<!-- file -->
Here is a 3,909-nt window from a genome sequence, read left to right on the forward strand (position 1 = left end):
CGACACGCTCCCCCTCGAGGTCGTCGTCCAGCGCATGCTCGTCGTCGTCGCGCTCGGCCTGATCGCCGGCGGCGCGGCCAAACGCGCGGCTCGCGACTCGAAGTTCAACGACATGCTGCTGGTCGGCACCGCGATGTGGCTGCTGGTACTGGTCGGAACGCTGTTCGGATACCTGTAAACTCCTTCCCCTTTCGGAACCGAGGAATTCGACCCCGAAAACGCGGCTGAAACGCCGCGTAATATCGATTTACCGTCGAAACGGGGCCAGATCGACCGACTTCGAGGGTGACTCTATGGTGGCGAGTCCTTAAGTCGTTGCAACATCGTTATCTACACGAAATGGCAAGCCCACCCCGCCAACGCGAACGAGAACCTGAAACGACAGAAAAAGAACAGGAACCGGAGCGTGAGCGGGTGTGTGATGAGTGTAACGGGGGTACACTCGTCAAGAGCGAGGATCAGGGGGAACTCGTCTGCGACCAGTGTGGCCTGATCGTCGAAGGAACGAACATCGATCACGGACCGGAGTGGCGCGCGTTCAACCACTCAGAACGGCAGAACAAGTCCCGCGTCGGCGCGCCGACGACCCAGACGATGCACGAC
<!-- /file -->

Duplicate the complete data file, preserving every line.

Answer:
Here is a 3,909-nt window from a genome sequence, read left to right on the forward strand (position 1 = left end):
CGACACGCTCCCCCTCGAGGTCGTCGTCCAGCGCATGCTCGTCGTCGTCGCGCTCGGCCTGATCGCCGGCGGCGCGGCCAAACGCGCGGCTCGCGACTCGAAGTTCAACGACATGCTGCTGGTCGGCACCGCGATGTGGCTGCTGGTACTGGTCGGAACGCTGTTCGGATACCTGTAAACTCCTTCCCCTTTCGGAACCGAGGAATTCGACCCCGAAAACGCGGCTGAAACGCCGCGTAATATCGATTTACCGTCGAAACGGGGCCAGATCGACCGACTTCGAGGGTGACTCTATGGTGGCGAGTCCTTAAGTCGTTGCAACATCGTTATCTACACGAAATGGCAAGCCCACCCCGCCAACGCGAACGAGAACCTGAAACGACAGAAAAAGAACAGGAACCGGAGCGTGAGCGGGTGTGTGATGAGTGTAACGGGGGTACACTCGTCAAGAGCGAGGATCAGGGGGAACTCGTCTGCGACCAGTGTGGCCTGATCGTCGAAGGAACGAACATCGATCACGGACCGGAGTGGCGCGCGTTCAACCACTCAGAACGGCAGAACAAGTCCCGCGTCGGCGCGCCGACGACCCAGACGATGCACGAC